The UK’s used car market declined -8.9% in the first quarter of 2021 according to the Society of Motor Manufacturers and Traders.
With 1,687,755 transactions, the overall decline saw large falls in January and February of -27.1% and -19.4%, as lockdowns depressed demand and again closed showrooms. March saw the market show signs of recovery with a 32.2% year-on-year rise, amounting to 638,570 cars changing hands, although this compares with a weak March 2020 when the UK entered its first lockdown partway through the month.
Compared with 2019, March was still down, -8.4%, and Q1 by -16.5% or 332,389 fewer transactions.
Among the turbulence, demand for used battery electric (BEV), plug-in hybrid (PHEV) and hybrid vehicles (HEV) remained strong in Q1. Buyers were keen to purchase pre-owned ultra-low and zero emissions cars, helped by increased availability and more models available. HEV transactions rose 16.6% to 27,694 units while PHEVs saw a 32.1% uplift to 10,534 units, and BEVs surged 48.3% to 6,564 sales.
However, the combined number of plug-in vehicles traded still represented only 1.0% of the market, up from 0.7% in Q1 2020.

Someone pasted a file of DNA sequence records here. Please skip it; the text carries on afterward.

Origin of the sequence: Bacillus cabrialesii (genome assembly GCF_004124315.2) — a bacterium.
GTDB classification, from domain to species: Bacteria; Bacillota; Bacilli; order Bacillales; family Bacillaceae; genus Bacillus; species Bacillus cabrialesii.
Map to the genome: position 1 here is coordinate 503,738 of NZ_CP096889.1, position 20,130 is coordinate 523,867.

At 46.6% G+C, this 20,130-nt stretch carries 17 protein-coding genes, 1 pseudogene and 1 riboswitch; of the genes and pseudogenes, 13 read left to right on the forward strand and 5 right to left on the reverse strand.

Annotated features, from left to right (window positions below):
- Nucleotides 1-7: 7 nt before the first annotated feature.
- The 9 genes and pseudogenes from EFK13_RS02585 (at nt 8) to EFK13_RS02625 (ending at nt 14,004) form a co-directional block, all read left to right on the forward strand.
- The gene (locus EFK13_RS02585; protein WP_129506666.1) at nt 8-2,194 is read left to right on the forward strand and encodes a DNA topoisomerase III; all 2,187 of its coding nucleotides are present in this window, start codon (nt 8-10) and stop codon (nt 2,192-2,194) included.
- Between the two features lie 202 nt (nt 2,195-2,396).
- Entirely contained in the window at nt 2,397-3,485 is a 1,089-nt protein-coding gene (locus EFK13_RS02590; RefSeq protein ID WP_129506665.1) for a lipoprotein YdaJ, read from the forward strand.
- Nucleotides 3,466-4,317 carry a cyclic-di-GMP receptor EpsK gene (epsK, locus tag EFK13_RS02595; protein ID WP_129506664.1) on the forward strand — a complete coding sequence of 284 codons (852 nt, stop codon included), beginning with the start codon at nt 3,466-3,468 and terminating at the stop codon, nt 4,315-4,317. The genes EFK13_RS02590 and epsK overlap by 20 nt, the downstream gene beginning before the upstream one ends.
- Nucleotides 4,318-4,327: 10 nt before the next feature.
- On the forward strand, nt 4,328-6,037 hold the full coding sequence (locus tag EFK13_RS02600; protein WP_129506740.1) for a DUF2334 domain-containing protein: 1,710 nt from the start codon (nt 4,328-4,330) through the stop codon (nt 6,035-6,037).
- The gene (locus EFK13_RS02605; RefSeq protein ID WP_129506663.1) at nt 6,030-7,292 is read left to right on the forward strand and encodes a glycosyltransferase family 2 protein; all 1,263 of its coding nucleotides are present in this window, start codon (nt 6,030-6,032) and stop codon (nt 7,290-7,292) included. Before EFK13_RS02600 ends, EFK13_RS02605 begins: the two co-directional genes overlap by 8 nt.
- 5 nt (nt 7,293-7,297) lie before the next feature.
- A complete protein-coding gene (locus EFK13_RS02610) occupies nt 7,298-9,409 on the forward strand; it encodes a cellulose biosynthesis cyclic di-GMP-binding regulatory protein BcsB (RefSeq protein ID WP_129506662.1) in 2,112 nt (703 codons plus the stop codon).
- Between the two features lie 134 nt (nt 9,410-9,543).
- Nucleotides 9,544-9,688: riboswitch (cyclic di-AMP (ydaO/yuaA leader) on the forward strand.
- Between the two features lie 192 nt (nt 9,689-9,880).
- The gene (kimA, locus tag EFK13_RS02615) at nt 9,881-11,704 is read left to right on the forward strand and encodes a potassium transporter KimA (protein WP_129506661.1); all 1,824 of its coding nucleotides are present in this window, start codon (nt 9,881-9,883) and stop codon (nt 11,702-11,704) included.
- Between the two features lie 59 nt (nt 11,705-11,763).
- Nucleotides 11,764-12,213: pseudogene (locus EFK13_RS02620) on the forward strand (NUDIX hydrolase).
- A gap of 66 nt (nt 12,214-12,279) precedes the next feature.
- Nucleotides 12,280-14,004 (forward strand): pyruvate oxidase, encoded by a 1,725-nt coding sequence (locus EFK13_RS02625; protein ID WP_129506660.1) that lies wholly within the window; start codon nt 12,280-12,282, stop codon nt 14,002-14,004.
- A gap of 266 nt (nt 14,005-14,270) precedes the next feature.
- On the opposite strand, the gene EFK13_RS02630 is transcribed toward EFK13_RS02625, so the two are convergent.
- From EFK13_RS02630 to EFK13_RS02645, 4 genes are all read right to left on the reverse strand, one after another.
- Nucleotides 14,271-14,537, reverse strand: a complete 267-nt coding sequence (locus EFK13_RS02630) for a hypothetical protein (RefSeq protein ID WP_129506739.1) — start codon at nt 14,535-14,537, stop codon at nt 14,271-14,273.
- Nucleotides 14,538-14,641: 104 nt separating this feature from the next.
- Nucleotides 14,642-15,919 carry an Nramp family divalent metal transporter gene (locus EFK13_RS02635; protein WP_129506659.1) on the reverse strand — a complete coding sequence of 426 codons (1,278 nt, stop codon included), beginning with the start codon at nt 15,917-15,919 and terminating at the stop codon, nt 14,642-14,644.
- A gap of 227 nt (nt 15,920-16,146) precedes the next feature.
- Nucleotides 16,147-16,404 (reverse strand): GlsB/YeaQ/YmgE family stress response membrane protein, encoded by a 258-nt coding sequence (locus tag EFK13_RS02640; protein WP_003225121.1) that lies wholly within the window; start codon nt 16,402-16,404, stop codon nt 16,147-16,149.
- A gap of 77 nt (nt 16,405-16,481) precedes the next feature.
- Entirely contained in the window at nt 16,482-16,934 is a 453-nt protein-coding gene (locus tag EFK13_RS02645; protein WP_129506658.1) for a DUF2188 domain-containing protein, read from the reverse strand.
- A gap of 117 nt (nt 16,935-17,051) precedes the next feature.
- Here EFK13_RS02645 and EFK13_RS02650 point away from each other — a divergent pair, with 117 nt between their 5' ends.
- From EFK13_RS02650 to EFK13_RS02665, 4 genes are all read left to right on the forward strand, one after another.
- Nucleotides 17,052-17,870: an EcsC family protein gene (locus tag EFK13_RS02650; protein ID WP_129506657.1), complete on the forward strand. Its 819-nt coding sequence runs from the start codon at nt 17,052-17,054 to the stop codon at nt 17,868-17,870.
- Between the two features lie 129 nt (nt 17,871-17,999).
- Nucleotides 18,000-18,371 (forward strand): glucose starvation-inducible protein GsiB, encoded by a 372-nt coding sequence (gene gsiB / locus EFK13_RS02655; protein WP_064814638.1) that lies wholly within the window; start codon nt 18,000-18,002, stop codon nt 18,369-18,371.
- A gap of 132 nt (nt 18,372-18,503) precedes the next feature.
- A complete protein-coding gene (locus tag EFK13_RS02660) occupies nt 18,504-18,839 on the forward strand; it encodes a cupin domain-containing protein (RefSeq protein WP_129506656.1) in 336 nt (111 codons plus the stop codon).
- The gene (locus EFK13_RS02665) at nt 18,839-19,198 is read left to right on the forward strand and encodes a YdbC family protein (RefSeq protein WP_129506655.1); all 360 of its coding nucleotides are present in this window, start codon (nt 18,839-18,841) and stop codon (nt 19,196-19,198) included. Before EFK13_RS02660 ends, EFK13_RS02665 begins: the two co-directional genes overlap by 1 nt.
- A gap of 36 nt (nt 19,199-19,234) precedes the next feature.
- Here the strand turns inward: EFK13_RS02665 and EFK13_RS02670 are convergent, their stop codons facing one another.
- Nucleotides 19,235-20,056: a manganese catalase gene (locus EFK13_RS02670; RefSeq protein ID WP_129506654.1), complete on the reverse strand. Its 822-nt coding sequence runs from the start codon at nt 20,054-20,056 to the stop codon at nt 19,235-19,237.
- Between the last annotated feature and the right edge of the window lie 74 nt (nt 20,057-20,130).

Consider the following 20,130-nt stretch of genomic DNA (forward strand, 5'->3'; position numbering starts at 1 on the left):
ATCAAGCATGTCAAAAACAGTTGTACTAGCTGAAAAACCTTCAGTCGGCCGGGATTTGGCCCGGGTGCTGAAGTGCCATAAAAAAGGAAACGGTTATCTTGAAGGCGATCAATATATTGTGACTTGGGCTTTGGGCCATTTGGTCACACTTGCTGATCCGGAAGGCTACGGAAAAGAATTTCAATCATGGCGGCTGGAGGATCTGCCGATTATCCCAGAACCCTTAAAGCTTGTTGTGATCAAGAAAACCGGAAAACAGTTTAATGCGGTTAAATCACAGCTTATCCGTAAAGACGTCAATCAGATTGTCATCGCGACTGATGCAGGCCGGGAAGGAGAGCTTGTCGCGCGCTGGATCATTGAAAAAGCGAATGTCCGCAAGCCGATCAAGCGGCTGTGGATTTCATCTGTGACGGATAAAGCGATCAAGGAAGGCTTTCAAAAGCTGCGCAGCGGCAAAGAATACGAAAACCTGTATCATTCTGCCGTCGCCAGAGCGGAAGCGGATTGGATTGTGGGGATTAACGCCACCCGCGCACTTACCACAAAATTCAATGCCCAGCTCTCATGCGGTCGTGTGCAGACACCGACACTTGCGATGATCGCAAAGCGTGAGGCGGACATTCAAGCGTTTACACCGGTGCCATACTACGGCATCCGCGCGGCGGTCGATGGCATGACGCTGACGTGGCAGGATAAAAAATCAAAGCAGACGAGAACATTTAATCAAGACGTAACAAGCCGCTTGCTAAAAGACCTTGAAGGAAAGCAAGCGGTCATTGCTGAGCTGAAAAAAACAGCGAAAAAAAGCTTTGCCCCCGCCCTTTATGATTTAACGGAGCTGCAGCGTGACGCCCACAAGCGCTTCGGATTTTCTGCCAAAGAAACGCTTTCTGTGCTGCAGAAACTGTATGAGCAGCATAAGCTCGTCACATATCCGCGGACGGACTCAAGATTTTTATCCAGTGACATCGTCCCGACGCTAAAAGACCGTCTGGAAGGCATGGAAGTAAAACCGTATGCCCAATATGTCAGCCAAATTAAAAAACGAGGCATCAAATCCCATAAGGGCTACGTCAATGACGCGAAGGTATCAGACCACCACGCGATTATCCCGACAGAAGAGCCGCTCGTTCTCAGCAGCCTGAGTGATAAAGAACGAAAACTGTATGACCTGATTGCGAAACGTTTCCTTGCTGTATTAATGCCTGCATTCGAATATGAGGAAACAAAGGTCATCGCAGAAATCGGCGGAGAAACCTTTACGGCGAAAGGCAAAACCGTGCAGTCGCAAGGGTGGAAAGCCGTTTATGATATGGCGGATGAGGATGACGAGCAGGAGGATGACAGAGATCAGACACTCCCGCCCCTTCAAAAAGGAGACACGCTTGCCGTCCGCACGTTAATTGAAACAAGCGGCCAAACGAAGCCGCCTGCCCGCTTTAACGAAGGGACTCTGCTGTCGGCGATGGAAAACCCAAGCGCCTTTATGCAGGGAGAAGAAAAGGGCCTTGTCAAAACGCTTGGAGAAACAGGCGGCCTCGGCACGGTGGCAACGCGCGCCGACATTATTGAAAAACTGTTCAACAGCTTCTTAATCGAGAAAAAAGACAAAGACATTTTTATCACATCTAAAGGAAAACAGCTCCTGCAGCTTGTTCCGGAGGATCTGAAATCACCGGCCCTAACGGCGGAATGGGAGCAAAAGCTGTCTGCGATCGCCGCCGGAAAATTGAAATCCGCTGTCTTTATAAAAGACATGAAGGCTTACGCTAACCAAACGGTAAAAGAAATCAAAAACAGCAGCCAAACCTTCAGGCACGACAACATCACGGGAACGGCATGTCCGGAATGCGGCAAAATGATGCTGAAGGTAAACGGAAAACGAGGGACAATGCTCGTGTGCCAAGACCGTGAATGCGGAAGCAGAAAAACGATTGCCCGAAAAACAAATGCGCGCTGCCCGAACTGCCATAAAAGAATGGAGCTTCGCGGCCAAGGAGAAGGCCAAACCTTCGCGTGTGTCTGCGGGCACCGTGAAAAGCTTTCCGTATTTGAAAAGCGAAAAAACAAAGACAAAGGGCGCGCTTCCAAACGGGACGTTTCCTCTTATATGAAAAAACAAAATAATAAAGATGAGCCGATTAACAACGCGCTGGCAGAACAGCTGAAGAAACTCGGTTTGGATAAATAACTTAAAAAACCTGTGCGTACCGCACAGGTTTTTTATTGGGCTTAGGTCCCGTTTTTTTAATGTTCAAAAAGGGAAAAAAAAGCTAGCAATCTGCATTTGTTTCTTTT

This illustrates the scale of the challenge ahead to transition the entire used car arena away from traditional fuels. Petrol and diesel powertrains combined represented 97.1% of all first quarter activity at 1,638,536 units.
Luxury saloons and specialist sports were the only segments to see growth, up 10.3% and 5.4% respectively, with transactions in the mini segment falling the most, down -18.3%. Superminis (31.4% share) were by far the most popular used buy, followed by lower medium (27.2%) and dual purpose (13.1%).
Together these accounted for more than 7 in 10 (71.7%) of all cars finding new owners. Black was the number one colour choice, with almost 370,000 transactions, followed by silver/aluminium and blue, while at the other end of the spectrum, 981 pink cars changed hands.
Mike Hawes, SMMT Chief Executive, said, “These figures lay bare the turbulent impact of coronavirus lockdowns on the used car market and, while March’s performance suggests there is some pent-up demand, this is against a weak month last year, so its true extent remains to be seen.
“The second quarter will see significant growth as last year’s April and May markets were severely limited by lockdown measures. It’s vital that the used market is rejuvenated to help sustain jobs and livelihoods, drive fleet renewal and support environmental progress. With car showrooms open again and the UK coming out of Covid restrictions, the sector can look forward with renewed optimism.”